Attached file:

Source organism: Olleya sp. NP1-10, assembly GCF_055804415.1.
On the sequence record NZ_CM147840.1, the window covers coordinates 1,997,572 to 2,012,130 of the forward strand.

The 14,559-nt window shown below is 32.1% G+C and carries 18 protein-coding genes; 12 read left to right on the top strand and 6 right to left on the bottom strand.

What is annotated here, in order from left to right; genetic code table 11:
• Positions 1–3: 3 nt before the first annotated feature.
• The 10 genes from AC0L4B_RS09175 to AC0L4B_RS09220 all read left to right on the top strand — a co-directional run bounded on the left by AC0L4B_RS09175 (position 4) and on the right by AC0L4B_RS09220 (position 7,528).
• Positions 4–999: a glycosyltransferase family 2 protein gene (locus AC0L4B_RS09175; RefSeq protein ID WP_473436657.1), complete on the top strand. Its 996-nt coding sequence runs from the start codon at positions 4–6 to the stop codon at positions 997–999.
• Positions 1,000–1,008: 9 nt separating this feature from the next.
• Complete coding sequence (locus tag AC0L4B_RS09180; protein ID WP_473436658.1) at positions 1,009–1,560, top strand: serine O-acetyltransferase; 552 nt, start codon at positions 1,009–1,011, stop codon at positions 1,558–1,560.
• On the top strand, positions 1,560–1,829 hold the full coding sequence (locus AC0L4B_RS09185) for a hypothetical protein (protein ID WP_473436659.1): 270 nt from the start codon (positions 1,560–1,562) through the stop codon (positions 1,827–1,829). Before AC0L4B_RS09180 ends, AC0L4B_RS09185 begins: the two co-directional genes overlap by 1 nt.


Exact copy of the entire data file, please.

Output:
Source organism: Olleya sp. NP1-10, assembly GCF_055804415.1.
On the sequence record NZ_CM147840.1, the window covers coordinates 1,997,572 to 2,012,130 of the forward strand.

The 14,559-nt window shown below is 32.1% G+C and carries 18 protein-coding genes; 12 read left to right on the top strand and 6 right to left on the bottom strand.

What is annotated here, in order from left to right; genetic code table 11:
• Positions 1–3: 3 nt before the first annotated feature.
• The 10 genes from AC0L4B_RS09175 to AC0L4B_RS09220 all read left to right on the top strand — a co-directional run bounded on the left by AC0L4B_RS09175 (position 4) and on the right by AC0L4B_RS09220 (position 7,528).
• Positions 4–999: a glycosyltransferase family 2 protein gene (locus AC0L4B_RS09175; RefSeq protein ID WP_473436657.1), complete on the top strand. Its 996-nt coding sequence runs from the start codon at positions 4–6 to the stop codon at positions 997–999.
• Positions 1,000–1,008: 9 nt separating this feature from the next.
• Complete coding sequence (locus tag AC0L4B_RS09180; protein ID WP_473436658.1) at positions 1,009–1,560, top strand: serine O-acetyltransferase; 552 nt, start codon at positions 1,009–1,011, stop codon at positions 1,558–1,560.
• On the top strand, positions 1,560–1,829 hold the full coding sequence (locus AC0L4B_RS09185) for a hypothetical protein (protein ID WP_473436659.1): 270 nt from the start codon (positions 1,560–1,562) through the stop codon (positions 1,827–1,829). Before AC0L4B_RS09180 ends, AC0L4B_RS09185 begins: the two co-directional genes overlap by 1 nt.